It’s hard to go a day without seeing a news report, often several, with fresh research regarding consumer insights, B-to-B marketing trends or online marketing best practices.
In fact, sometimes the data stream gets so heavy, you feel like a salmon fisherman standing on shore, trying to drop a fly in front of the one fish in a school of thousands that might just be a bit more meaty, a tad more catchable. Which one is it? They all look the same. And this river is flowing so darn fast.
Recognizing this challenge of data overload — research factoids that are here today but swept away tomorrow (just when you need to find them) — Touch Point City will be keeping its eyes peeled for marketing, sales and brand data points that might be especially meaningful, perhaps even seminal.
As we collect a few of them, we’ll serve up a post, then archive them on our “Data Depot” page. Ideally, over time, Data Depot will become your scannable warehouse of not just interesting facts and forecasts, but important and useful ones, for planning or defending communications and content strategies.
So, here’s Data Depot installment No. 1:
Let’s Assume They’re Online
Do you still find yourself in strategy and brainstorming meetings where someone will say about the target audience, “Yeah, but do we really think these people are online?”
Last week a handful of data points flew through my inbox to suggest that, indeed, it might be time to stop asking this question.
Citing it as evidence that the “digital divide” — the gap between Internet “haves” and “have nots” — is narrowing, research by eMarketer in February 2009 found that nearly half (48.7 percent) of U.S. African-Americans use the Web at least once per month. By 2013, eMarketer projects, the figure will be 56 percent.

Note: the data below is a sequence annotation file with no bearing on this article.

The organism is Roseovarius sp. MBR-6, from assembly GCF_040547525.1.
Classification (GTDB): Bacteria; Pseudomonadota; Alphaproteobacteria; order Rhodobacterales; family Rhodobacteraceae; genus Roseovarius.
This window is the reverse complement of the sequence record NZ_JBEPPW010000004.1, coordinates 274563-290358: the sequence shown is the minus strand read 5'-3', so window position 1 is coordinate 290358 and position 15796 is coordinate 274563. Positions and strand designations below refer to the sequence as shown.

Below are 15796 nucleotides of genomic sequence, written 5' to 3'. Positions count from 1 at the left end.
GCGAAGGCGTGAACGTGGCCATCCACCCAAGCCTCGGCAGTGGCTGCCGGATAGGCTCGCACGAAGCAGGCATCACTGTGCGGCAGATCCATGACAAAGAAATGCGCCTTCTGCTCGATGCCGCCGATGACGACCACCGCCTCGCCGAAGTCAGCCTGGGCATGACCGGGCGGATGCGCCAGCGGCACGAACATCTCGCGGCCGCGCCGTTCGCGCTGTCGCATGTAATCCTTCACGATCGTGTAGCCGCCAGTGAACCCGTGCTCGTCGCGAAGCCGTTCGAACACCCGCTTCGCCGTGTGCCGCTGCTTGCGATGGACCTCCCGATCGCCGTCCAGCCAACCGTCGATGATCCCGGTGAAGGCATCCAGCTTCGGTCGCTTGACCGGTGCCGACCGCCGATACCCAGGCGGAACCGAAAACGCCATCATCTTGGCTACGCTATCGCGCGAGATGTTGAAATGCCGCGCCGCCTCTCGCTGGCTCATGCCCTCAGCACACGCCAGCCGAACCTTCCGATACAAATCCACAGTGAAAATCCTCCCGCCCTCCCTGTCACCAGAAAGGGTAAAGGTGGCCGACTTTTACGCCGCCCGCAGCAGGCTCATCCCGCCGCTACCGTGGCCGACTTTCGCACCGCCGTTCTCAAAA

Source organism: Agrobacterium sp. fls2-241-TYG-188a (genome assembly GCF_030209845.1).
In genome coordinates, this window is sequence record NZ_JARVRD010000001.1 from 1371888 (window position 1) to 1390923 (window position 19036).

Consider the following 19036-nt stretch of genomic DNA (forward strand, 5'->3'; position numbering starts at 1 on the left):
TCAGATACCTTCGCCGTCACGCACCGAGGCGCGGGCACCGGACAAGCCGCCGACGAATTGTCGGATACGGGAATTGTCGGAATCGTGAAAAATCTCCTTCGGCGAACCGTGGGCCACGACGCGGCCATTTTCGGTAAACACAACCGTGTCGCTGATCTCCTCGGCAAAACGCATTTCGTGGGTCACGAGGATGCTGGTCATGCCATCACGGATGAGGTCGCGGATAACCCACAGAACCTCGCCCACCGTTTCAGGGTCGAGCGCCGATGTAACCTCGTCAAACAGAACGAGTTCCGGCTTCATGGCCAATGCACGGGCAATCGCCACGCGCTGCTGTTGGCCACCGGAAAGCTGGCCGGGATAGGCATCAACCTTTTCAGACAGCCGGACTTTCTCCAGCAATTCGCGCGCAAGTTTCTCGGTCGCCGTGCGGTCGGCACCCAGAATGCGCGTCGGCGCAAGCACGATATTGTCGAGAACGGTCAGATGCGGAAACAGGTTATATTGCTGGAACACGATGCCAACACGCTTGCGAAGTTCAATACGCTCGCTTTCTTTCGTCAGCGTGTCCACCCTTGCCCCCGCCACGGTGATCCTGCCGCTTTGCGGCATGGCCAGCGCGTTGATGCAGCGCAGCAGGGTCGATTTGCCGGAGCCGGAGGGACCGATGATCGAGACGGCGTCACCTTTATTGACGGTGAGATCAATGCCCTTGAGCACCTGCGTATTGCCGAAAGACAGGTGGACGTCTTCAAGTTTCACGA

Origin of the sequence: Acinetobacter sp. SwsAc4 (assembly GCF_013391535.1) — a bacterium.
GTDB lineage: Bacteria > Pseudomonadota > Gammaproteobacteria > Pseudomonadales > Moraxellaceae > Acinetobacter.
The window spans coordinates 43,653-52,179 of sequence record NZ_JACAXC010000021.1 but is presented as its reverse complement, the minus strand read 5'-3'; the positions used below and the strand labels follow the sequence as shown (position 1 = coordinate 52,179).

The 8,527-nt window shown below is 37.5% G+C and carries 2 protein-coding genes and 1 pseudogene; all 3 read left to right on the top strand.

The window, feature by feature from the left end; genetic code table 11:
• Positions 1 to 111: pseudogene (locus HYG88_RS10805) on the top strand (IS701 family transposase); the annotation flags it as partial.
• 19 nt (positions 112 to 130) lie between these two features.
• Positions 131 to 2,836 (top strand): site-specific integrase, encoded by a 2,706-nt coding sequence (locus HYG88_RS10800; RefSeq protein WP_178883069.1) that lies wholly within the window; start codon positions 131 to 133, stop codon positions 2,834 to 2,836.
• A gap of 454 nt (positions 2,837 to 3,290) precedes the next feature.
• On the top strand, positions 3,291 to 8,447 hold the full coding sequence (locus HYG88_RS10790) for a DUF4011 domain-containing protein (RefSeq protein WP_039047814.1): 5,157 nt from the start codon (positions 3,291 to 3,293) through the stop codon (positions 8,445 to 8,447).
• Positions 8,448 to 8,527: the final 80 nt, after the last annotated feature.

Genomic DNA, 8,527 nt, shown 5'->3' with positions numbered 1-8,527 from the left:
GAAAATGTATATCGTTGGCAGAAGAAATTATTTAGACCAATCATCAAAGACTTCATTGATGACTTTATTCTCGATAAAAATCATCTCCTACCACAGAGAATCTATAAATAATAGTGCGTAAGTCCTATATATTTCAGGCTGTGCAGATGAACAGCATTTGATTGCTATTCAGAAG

For comparison, eMarketer found these online-at-least-once-monthly rates among other U.S. ethno subgroups: Asian 73.5 percent, White 67 percent, Hispanic 50.8 percent.
Grayhairs Get Tech
People in their 50s, 60s and 70s are using technology at rates very comparable to younger folk, according to a joint survey by TNS Compete and the Consumer Electronics Association. Among other findings:
- Consumers 50-59 are as likely as those younger to own,
or plan to buy, an HDTV.
- 80 percent of people 60-69 used a cell phone in the past week,
just slightly less than the rate of people 18-34.
- 71 percent of people 60-69 and 52 percent of people 70-79 used a search engine in the past week, compared with 77 percent of people
Social Media Surge
According to a study by Netpop Research:
- Since 2006, the amount of time people spend online has increased 18 percent, while time spent on entertainment has dropped 29 percent.
- 105 million Americans contribute to social media, with 7 million qualifying as “heavy” users (6 or more social media activities).